Opus Dei: The History and Legacy of the Catholic Church’s Famous Institution

Written by Charles River Editors
Category: · History

*Includes pictures
*Includes quotes about Opus Dei by members and its founder
*Includes online resources and a bibliography for further reading
*Includes a table of contents

“But the faithful must also be encouraged to do outward acts of penance, both to keep their bodies under the strict control of reason and faith, and to make amends for their own and other people’s sins… St. Augustine issued the same insistent warning: ‘It is not enough for a man to change his ways for the better and to give up the practice of evil, unless by painful penance, sorrowing humility, the sacrifice of a contrite heart and the giving of alms he makes amends to God for all that he has done wrong.’” – Pope John XXIII

The intentional deprivation of one’s most physical and carnal needs is a concept that has existed since the beginning of time, more commonly known as “mortification.” The Bible makes one of the earliest references to “mortification of the flesh,” as seen in Colossians 3:5, which reads, “Mortify therefore your members which are upon the earth; fornication, uncleanness, inordinate affection, evil concupiscence, and covetousness, which is idolatry.” As time progressed, this concept has branched out into a more extreme form – corporal mortification. These are cases of voluntary acts of agonizing self-inflicted deprivation and physical torture, acts that have aroused much contempt from the public.

Thanks to Dan Brown’s bestselling novel turned blockbuster mega-hit, The Da Vinci Code, in which audiences were introduced to Silas, the villainous, self-whipping monk, corporal mortification is now a term most often associated with Opus Dei. A creepy, deranged, and blood-thirsty albino monk, Silas is most remembered for viciously whipping himself with a nail-embedded cilice. For added suspense, various falsehoods of the real-life order have been propagated by the literary masterpiece; in fact, the character of Silas contains one of the foremost bloopers, as there were never any monks in the order.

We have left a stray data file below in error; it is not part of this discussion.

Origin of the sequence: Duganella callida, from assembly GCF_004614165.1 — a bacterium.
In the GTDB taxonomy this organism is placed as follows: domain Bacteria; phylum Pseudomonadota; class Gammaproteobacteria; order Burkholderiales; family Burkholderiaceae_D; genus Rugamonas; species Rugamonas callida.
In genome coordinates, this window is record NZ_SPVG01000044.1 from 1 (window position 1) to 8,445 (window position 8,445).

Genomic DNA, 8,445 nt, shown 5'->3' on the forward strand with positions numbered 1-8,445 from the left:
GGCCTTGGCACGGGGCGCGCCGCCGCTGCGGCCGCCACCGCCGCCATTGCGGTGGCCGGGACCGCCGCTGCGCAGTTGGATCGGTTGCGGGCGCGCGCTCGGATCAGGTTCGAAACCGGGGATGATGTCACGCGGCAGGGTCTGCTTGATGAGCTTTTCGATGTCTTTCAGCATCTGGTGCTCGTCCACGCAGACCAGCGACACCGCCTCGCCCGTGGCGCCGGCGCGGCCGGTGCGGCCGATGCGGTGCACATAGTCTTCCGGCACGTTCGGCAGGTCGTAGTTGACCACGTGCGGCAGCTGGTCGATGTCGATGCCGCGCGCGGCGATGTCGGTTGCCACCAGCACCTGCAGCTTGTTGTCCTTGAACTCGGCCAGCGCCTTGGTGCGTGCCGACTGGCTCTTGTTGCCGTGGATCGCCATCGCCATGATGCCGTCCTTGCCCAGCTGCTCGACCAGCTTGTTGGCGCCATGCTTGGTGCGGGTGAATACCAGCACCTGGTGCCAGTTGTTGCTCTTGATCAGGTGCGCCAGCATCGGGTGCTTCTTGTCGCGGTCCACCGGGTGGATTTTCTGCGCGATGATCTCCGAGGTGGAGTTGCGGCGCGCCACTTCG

Hollywood magic aside, the Opus Dei describes itself as a Catholic-based organization composed of “ordinary” Christian laymen and a small fraction of priests who have dedicated their lives to spreading the word and love of God. Its founder, Josemaría Escrivá, has since been inducted into the sainthood.

Though some have taken the sinister portrayals of the Opus Dei in good humor, much the way similar conspiracy theories hound the Freemasons, the depiction of the order has left a bad taste in the mouths of many, including the Opus Dei themselves. Members of the powerful Catholic organization have risen to their own defense. Having said that, while there are indeed a trove of glittering claims that can be quickly disproven, some of the scandals the group has found itself involved in have left plenty of people stroking their chins. On top of allegations of connections and unfair favoritism from the Vatican, chronicles of stories from former members have continuously surfaced over the years.

What was Opus Dei really about, and do the rumors that hound them have any credibility at all? Opus Dei: The History and Legacy of the Catholic Church’s Famous Institution examines the founding of the organization, its worldwide expansion, and the ongoing scandals that seem to emanate from this unique and controversial order. Along with pictures depicting important people, places, and events, you will learn about Opus Dei like never before.

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